After the first quarter here tonight, the Philadelphia 76ers held a four-point lead over the Washington Bullets. At halftime, the lead had been extended to nine and, at the three-quarter mark, Philadelphia led, 90-68.
By the time the buzzer mercifully sounded after the final 12 minutes, the Bullets had learned why it would behoove them to finish the regular season somewhere other than their present fourth-place position in the Atlantic Division. With all five starters scoring in double figures, led by Julius Erving's 22 points, the Sixers cruised to a 115-97 decision.
The loss kept Washington (35-37) one-half game behind New Jersey. If the Bullets cannot catch the Nets, it is likely they will open the playoffs against Philadelphia.
And, judging from the clinic conducted by the home team on the Spectrum floor tonight, chances are school would be dismissed rather quickly.
"The Sixers just dominated us. They ran their break well and they had too much power," said Bullets Coach Gene Shue. "Even without our injuries, we'd have to play great to beat teams like Philly and Boston and Milwaukee."
Tonight, just like in last Saturday's loss to the Celtics, Washington outrebounded its opponent, this time by a 45-43 margin.
But that was deceptive, as was the fact that the Bullets shot more free throws than Philadelphia, 35-34. For example, 22 of those Washington rebounds and 15 of the free throws came in the final quarter, after the outcome already had been determined.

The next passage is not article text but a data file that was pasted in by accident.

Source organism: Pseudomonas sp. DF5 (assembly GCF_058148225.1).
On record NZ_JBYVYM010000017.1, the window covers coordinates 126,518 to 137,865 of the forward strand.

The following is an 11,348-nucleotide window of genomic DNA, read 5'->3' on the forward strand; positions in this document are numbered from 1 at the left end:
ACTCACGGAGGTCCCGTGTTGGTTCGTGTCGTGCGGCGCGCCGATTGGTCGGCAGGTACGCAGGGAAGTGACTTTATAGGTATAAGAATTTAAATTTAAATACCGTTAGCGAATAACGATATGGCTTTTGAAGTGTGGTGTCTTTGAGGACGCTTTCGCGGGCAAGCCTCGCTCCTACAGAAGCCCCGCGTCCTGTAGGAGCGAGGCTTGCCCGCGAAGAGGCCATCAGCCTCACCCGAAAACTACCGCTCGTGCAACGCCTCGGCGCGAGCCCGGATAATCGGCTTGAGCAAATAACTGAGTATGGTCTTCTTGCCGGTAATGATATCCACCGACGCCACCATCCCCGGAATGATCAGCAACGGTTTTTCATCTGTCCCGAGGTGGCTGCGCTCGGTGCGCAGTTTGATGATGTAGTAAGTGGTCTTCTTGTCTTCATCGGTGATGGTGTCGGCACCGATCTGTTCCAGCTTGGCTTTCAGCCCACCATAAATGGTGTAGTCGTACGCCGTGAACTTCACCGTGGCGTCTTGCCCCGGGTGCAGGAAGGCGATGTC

Philadelphia Coach Billy Cunningham credited his team's defense for the rout. "The thing that has been nice is that the last two times out our defense has been outstanding," he said. "Many times tonight, we were beat individually but we got help from two or three guys."
At the other end of the floor, Philadelphia was almost relentless in pounding the ball inside to Moses Malone (17 points, 14 rebounds) and Charles Barkley (14 points, 10 rebounds). The performance left Shue thinking back to the days when the Bullets performed similarly weighty feats.
"I think it's obvious that the teams we've been playing recently run the game from the inside to the outside," he said. "That's the best way to do it, unless you've got outstanding one-on-one players like Milwaukee."
Of course, Philadelphia has one itself, a fellow named Erving. Despite his 35 years of age, Erving remains brilliant, even though the flashes don't go off as often. Tonight, his show time came in the third period, when Erving flowed and swooped his way for 13 points.
After the game, Erving called his performance "routine, just another routine game."
Cunningham didn't disagree, but he was thankful nonetheless. "Doc's third-quarter explosion wasn't designed, he was just benefiting from some fast break opportunities. This time of the season, you're not really concerned with who's scoring the points, just as long as you get the job done," he said.
That was a statement with which Shue heartily agreed. He summed up his thoughts with a statement that has been oft-repeated over the last two months: "We just have a helluva lot of trouble scoring points."
For the game, the Bullets shot 39 percent. The team was led by Jeff Malone with 22 points. Cliff Robinson had 19 points and 10 rebounds.
Malone and Robinson had 12 points each during the first half, which ended with the 76ers ahead, 56-47.
Any hopes the Bullets had of getting back into the contest quickly faded in the midst of a 19-6 Philadelphia spurt to open the third period.
After that, Washington never got closer than 13 points, 97-84, with six minutes remaining. However, Philadelphia again showed its strength, scoring the next 10 points.